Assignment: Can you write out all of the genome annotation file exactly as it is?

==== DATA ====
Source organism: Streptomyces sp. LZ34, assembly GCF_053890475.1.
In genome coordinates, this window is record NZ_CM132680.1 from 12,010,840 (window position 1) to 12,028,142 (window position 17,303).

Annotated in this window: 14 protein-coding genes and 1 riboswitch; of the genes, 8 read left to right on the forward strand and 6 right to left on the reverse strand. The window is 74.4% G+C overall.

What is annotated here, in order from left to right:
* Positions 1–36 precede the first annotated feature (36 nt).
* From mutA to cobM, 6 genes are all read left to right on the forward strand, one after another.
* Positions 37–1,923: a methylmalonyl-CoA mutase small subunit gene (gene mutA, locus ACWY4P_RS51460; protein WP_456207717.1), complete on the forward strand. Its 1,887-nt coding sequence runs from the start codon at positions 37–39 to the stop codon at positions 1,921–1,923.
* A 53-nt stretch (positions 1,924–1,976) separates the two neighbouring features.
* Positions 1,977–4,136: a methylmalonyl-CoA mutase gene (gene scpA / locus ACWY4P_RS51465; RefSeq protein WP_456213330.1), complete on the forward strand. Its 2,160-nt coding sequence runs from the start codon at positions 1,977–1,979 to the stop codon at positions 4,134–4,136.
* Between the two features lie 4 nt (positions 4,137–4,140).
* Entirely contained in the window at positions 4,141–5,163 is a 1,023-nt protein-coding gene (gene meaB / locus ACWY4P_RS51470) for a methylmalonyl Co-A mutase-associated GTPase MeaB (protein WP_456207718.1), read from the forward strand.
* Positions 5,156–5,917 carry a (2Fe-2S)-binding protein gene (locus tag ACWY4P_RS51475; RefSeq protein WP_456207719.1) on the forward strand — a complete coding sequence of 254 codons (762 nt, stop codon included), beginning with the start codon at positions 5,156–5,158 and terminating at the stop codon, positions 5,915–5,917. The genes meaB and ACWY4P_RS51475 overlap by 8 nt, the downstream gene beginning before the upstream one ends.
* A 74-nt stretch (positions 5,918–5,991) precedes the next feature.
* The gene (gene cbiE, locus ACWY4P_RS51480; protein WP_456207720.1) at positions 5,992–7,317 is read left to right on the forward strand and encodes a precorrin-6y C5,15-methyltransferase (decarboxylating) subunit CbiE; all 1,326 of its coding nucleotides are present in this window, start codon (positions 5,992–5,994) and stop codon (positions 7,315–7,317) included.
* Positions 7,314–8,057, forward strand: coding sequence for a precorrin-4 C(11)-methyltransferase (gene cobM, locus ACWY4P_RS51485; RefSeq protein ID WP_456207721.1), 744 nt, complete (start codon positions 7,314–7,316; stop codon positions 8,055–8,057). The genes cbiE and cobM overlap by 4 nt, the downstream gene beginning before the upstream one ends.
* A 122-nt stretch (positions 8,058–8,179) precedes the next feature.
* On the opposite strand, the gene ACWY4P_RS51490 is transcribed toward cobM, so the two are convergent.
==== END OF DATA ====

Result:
Source organism: Streptomyces sp. LZ34, assembly GCF_053890475.1.
In genome coordinates, this window is record NZ_CM132680.1 from 12,010,840 (window position 1) to 12,028,142 (window position 17,303).

Annotated in this window: 14 protein-coding genes and 1 riboswitch; of the genes, 8 read left to right on the forward strand and 6 right to left on the reverse strand. The window is 74.4% G+C overall.

What is annotated here, in order from left to right:
* Positions 1–36 precede the first annotated feature (36 nt).
* From mutA to cobM, 6 genes are all read left to right on the forward strand, one after another.
* Positions 37–1,923: a methylmalonyl-CoA mutase small subunit gene (gene mutA, locus ACWY4P_RS51460; protein WP_456207717.1), complete on the forward strand. Its 1,887-nt coding sequence runs from the start codon at positions 37–39 to the stop codon at positions 1,921–1,923.
* A 53-nt stretch (positions 1,924–1,976) separates the two neighbouring features.
* Positions 1,977–4,136: a methylmalonyl-CoA mutase gene (gene scpA / locus ACWY4P_RS51465; RefSeq protein WP_456213330.1), complete on the forward strand. Its 2,160-nt coding sequence runs from the start codon at positions 1,977–1,979 to the stop codon at positions 4,134–4,136.
* Between the two features lie 4 nt (positions 4,137–4,140).
* Entirely contained in the window at positions 4,141–5,163 is a 1,023-nt protein-coding gene (gene meaB / locus ACWY4P_RS51470) for a methylmalonyl Co-A mutase-associated GTPase MeaB (protein WP_456207718.1), read from the forward strand.
* Positions 5,156–5,917 carry a (2Fe-2S)-binding protein gene (locus tag ACWY4P_RS51475; RefSeq protein WP_456207719.1) on the forward strand — a complete coding sequence of 254 codons (762 nt, stop codon included), beginning with the start codon at positions 5,156–5,158 and terminating at the stop codon, positions 5,915–5,917. The genes meaB and ACWY4P_RS51475 overlap by 8 nt, the downstream gene beginning before the upstream one ends.
* A 74-nt stretch (positions 5,918–5,991) precedes the next feature.
* The gene (gene cbiE, locus ACWY4P_RS51480; protein WP_456207720.1) at positions 5,992–7,317 is read left to right on the forward strand and encodes a precorrin-6y C5,15-methyltransferase (decarboxylating) subunit CbiE; all 1,326 of its coding nucleotides are present in this window, start codon (positions 5,992–5,994) and stop codon (positions 7,315–7,317) included.
* Positions 7,314–8,057, forward strand: coding sequence for a precorrin-4 C(11)-methyltransferase (gene cobM, locus ACWY4P_RS51485; RefSeq protein ID WP_456207721.1), 744 nt, complete (start codon positions 7,314–7,316; stop codon positions 8,055–8,057). The genes cbiE and cobM overlap by 4 nt, the downstream gene beginning before the upstream one ends.
* A 122-nt stretch (positions 8,058–8,179) precedes the next feature.
* On the opposite strand, the gene ACWY4P_RS51490 is transcribed toward cobM, so the two are convergent.